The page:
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Craving the Smell of Gasoline While Pregnant (Learn the Risks!)

Craving the Smell of Gasoline While Pregnant (Learn the Risks!)

Medically reviewed by

Dr. Nicole Nabatkhorian
Dr. Nicole Nabatkhorian

MD / PGY-2 Pediatrics

Disclosure: Some of our articles contain links to recommended products or services in which we may receive a commission if you make a purchase.

Everyone knows that pregnant women are notorious for having weird cravings (pickles and ice cream, anyone?). While weird foods are usually innocuous, others, like craving the smell of gasoline while pregnant, can be more dangerous. 

Cravings for smells – including gasoline – are nearly as common as food cravings. While it is generally accepted that it is safe for pregnant women to pump gas, excessive exposure to gasoline fumes can cause kidney, liver, or brain damage, and the death of the mother. The baby can suffer from low birth weight, stillbirth, and other effects.

Read on to learn why pregnant women crave the smell of gasoline, how it may be related to pica, and the potential risks of smelling petrol during pregnancy. 

Why am I craving the smell of gasoline while pregnant?

There are many aspects of pregnancy that are not well understood, even after millions of years of pregnancy and childbirth. No one fully understands why women nest, feel more forgetful – or have cravings. 

Craving for certain smells is known as desiderosmia, a term coined in 2016 to describe a desire for certain scents, sometimes found in patients during pregnancy. It may be associated with other pregnancy-related conditions like iron deficiency anemia or pica, but sometimes desiderosmia stands alone.

People with desiderosmia, including pregnant women, most frequently crave strong or chemical smells – things like window cleaner, nail polish, charcoal, and gasoline. One related issue is iron deficiency anemia, which is common in 15-25% of pregnancies. People with anemia often have unusual cravings, including smells.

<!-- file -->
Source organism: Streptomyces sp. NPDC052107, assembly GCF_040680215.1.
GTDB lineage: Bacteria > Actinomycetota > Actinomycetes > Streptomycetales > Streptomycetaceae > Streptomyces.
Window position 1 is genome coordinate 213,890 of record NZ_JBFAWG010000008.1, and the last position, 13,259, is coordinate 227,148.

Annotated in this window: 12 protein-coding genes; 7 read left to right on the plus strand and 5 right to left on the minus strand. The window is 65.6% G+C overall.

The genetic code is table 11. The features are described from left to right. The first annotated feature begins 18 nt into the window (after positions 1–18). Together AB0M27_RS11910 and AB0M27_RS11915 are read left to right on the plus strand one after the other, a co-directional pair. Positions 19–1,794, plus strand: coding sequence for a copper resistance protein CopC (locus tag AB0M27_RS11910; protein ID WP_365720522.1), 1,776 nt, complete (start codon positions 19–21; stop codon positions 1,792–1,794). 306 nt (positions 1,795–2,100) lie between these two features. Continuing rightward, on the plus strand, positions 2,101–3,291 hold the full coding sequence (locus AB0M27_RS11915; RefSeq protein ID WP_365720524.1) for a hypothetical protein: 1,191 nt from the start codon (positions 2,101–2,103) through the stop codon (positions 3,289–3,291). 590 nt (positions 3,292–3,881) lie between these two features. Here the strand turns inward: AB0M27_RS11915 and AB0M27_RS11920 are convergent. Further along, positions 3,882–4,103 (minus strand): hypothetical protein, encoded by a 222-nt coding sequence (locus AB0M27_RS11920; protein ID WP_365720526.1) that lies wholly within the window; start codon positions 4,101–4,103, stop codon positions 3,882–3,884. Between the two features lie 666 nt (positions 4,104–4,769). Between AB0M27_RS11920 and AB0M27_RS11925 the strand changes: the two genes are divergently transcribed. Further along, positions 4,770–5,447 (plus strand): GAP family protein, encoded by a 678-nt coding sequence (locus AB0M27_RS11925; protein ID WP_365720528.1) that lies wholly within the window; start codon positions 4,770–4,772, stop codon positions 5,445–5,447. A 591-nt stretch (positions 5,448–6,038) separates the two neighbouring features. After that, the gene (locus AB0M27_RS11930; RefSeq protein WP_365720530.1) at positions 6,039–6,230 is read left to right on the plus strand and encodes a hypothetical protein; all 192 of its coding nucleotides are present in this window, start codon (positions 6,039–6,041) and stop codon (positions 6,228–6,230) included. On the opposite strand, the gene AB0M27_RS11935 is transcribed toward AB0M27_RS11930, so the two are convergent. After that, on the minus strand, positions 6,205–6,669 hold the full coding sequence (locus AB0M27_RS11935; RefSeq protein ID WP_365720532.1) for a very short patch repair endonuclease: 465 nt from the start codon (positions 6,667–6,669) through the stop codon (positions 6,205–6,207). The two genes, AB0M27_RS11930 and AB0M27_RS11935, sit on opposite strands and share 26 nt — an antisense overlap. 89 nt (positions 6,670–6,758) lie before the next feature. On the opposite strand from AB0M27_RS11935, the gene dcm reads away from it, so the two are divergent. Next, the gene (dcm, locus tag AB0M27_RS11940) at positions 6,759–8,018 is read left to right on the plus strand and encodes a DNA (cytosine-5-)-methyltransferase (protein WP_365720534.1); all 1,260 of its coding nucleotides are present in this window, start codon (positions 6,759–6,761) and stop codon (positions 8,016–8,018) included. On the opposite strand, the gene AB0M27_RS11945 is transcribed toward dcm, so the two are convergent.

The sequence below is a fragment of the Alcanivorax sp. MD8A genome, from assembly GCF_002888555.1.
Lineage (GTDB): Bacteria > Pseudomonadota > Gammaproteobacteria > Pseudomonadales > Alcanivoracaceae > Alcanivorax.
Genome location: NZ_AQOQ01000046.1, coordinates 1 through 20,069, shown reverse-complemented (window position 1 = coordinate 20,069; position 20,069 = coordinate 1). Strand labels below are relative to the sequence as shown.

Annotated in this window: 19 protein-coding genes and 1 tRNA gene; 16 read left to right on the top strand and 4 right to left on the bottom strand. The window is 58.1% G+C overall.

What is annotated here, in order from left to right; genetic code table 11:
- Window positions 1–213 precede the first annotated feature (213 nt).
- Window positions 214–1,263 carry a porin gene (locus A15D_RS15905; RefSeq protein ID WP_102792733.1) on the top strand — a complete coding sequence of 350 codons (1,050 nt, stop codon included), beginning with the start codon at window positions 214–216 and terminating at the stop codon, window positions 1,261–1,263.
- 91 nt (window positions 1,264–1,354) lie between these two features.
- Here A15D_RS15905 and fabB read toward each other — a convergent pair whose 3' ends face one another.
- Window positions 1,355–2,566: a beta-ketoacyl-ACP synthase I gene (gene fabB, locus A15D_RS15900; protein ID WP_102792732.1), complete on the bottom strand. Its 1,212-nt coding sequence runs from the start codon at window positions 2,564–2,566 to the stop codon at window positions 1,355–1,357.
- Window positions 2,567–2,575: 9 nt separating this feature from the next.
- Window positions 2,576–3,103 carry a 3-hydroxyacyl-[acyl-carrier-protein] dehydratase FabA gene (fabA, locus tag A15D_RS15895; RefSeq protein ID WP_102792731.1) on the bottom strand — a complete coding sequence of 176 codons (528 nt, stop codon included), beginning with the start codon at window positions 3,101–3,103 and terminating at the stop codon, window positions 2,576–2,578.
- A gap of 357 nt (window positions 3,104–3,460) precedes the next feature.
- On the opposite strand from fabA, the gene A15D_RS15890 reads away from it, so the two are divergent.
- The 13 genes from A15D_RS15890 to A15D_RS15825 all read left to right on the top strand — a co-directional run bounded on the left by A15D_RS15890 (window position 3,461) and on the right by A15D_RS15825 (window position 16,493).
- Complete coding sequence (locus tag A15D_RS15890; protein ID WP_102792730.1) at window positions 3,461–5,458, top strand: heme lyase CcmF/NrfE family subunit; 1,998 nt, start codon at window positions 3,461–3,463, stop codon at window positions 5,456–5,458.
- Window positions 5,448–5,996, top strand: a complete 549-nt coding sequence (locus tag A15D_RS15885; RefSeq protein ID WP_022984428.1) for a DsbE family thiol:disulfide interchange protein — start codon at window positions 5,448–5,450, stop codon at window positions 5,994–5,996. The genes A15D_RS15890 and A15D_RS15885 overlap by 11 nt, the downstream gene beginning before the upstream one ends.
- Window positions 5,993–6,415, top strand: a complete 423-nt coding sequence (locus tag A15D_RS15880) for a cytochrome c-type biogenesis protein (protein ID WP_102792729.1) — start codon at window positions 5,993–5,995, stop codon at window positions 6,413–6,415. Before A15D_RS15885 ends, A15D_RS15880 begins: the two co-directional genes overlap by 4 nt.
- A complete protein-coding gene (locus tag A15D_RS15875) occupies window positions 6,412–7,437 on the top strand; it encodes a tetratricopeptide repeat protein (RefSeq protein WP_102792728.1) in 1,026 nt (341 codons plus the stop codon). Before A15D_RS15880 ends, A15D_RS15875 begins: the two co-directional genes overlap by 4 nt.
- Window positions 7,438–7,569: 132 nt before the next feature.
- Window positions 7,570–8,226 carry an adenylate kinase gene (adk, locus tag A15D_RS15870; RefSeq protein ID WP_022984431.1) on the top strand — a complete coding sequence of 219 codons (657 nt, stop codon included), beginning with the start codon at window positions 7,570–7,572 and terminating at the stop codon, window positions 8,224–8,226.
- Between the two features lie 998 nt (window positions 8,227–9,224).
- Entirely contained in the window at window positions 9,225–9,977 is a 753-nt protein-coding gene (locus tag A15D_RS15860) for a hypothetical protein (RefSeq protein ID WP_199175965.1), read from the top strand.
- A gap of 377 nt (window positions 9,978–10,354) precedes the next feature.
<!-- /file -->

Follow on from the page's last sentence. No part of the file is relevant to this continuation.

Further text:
Pica, which occurs in about a fourth of pregnancies worldwide, can also cause strange olfactory cravings.

Row of gasoline pumps

Is it normal to crave smells during pregnancy?

We all know that food cravings are common during pregnancy, and often with good reason – certain foods provide us with vitamins, protein, carbohydrates, or other nutrients we need. And sometimes they just sound yummy! But are smell cravings normal, and why do we desire certain scents?

We do know that olfactory cravings, or desiderosmia, can be normal for anyone, but especially for pregnant or iron-deficient women.

Scientists aren’t entirely sure why particular smells are desirable in general, or why some are off-putting, so it’s hard to understand why we want to smell certain things like gasoline. If you have a strong desire to smell gasoline during pregnancy, you are not alone.

But it is important to be on the lookout for signs of associated iron deficiency or pica and to avoid sniffing or huffing gasoline due to risks to yourself and your baby.

What is iron deficiency anemia?

Pregnant women are at greater risk of iron deficieny anemia than the general population. It refers to the shortage of red blood cells to deliver oxygen throughout the body.

During pregnancy, your body needs more iron to make more blood and carry oxygen to your baby. Besides making you feel more tired, iron deficiency can also increase the risk of your baby having a low birth weight.